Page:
5 Things To Watch For In Obama’s Mid-East Speech

That’s right, Obama is going to give another speech this morning at 11:40am, giving him plenty of time to get 18 holes in

As the democracy movement now known as the Arab Spring hurtled across the Mideast earlier this year, President Barack Obama often tiptoed alongside history. His public statements tended to be cautious, his oratorical flourishes minimal.

Tiptoed? Heck, he was often on a different route.

Now, more than four months after that historic unrest, Obama is planning a sweeping address laying out his vision for America’s role in the region. He will offer support for fledgling democratic movements and demand political freedom in countries where autocrats cling to power. White House aides previewing the speech said Obama also will note Osama bin Laden’s death and his hopes that the Al Qaeda leader’s removal – and the potential for new freedoms across the region – can divert some Muslims from terrorism and usher in a new era of peace and stability.

That should be interesting, considering how many in the Middle East support Osama Bin Laden. And how damned late the speech is. And that it is simply yet another speech with no plan behind it, no actions. Anyhow, the Politico tells us the 5 things we should watch for

  1. How many times will Obama reference himself, using the words “I”, “myself,” “me”, and other incarnations?
  2. Will he apologize to the Iranians who were part of the uprisings in 2009, who he totally blew off?
  3. Will he point out that America is just another nation in the world, nothing special, and that Arab nations can aspire to be just as unexceptional as we are?
  4. Will he apologize to the Arab world for America being big meanies for doing things in our national interest?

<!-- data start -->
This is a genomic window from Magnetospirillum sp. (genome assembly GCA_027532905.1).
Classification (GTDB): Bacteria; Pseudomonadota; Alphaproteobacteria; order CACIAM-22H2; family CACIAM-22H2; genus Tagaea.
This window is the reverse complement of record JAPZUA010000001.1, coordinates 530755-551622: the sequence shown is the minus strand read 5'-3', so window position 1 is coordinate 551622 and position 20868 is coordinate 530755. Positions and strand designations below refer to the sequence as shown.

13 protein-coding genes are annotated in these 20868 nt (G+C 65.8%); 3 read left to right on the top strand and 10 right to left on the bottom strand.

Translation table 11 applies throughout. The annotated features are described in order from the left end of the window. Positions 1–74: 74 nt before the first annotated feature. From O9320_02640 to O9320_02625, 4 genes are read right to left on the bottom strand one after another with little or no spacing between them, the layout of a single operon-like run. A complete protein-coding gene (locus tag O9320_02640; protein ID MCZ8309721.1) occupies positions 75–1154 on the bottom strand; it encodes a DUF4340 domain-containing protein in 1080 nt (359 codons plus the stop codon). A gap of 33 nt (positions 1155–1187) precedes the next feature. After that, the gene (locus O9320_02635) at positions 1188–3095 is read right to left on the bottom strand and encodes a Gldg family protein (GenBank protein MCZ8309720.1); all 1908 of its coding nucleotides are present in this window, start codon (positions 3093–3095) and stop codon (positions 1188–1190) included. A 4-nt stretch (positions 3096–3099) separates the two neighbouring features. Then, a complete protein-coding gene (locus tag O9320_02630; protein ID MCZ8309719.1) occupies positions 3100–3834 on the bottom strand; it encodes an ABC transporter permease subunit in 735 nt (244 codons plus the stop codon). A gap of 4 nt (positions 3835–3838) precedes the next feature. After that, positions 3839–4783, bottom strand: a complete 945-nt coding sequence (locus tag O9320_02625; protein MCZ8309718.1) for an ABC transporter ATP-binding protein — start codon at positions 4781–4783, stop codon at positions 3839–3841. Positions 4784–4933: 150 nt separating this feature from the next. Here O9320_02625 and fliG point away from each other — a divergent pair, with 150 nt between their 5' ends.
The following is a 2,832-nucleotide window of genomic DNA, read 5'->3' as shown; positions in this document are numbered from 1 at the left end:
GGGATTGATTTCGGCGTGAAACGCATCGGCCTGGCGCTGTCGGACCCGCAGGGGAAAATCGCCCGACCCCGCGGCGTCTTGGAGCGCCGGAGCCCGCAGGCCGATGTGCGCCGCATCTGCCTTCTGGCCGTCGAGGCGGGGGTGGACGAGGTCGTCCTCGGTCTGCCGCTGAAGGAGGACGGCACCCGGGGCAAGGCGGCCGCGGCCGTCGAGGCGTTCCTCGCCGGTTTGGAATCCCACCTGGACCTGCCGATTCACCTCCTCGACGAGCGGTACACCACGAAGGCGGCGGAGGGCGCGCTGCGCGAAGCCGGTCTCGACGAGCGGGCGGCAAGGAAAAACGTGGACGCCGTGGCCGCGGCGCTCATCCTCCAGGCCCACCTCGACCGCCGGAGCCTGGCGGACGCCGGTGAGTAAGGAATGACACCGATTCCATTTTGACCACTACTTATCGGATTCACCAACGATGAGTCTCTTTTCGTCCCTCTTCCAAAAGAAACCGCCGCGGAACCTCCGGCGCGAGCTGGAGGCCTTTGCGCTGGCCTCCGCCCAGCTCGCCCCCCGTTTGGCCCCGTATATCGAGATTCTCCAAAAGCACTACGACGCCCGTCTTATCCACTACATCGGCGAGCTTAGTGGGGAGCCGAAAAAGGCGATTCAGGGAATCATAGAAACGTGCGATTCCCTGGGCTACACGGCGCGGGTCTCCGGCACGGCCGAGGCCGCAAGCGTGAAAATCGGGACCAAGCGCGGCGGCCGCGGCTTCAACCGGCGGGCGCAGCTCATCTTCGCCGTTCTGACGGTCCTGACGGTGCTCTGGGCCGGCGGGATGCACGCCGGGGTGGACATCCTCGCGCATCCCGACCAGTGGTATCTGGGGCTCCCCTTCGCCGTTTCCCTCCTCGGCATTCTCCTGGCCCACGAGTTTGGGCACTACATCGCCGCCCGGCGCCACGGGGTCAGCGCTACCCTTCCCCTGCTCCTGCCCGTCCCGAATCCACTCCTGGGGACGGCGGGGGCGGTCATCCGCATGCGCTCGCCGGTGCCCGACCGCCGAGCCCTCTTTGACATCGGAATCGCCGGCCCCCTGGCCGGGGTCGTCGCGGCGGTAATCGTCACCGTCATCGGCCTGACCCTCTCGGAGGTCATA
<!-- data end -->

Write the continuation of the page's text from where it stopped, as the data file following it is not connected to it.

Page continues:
5. Will he Blame Bush/Republicans?

Oh, sorry, my bad, that’s what I would listen for, were I going to actually listen to TOTUS feed Obama lines, instead of working. Here are Politico’s 5

How far on Syria will Obama go?

The White House on Wednesday announced a new round of sanctions aimed at Syrian President Bashar al-Assad and his regime, but some lawmakers who praised that move are calling for Obama to go even further.

“We also hope the President will use the opportunity of his speech … to talk in detail about the situation in Syria, and make clear that it is time for Assad to go,” Senators John McCain (R-Ariz.), Joe Lieberman (I-Conn.), Lindsey Graham (R-S.C.) and Marco Rubio (R-Fla.) said in a joint statement Wednesday.

Politico says that Obama is unlikely to go that far, because, hey, how’d that work out with Moamar Qaddafi?

How much will he say on the Israeli-Palestinian conflict, and how specific will he be?

Officials in many world capitals will be watching closely to see how much Obama says about the Arab-Israeli conflict – long the linchpin for U.S. policy in the region. U.S. Mideast peace envoy George Mitchell announced his resignation last week, and Israeli Prime Minister Benjamin Netanyahu is due at the White House Friday.

The Politico states that Obama will say little on the subject, because it doesn’t really help Obama politically to point out that he supports the violent and Islamist Palestinians.

Will Obama Unveil a Marshall Plan for the Arab world?

Earlier this week, former National Security Adviser and Mideast Envoy Jim Jones promoted the idea of a massive infusion of Western investment in the Mideast and North Africa to ensure that democratic movements in Egypt and elsewhere don’t stumble economically and risk slipping back into military rule or governments led by Islamic radicals.

That could happen, because there’s nothing more that Obama likes than to redistribute other people’s money. Of course, that would have to pass Congress, which will not happen, and neither Reid nor Boehner would appreciate Obama saying “we’re going to do X, you guys put the entire plan together. I’ve spoken.”

Will Obama lay out a uniform doctrine, or improvise?

Depends on what someone else wrote for him, and whether he can figure out a way that this helps Obama in getting re-elected. What Politico is referring to, actually, is the sharp contrast between starting a war in Libya, and blowing off the humanitarian abuses in Syria.

What’s next?

Golf? Another party at the White House? A continued messy situation in the Middle East? An administration that tends to avoid reprimanding Islamists who attack Israeli civilians? More ways to avoid getting involved till it is way, way to late? Isn’t this why Obama picked Biden, because foreign policy was his bailiwick?

Crossed at Pirate’s Cove. Follow me on Twitter @WilliamTeach.

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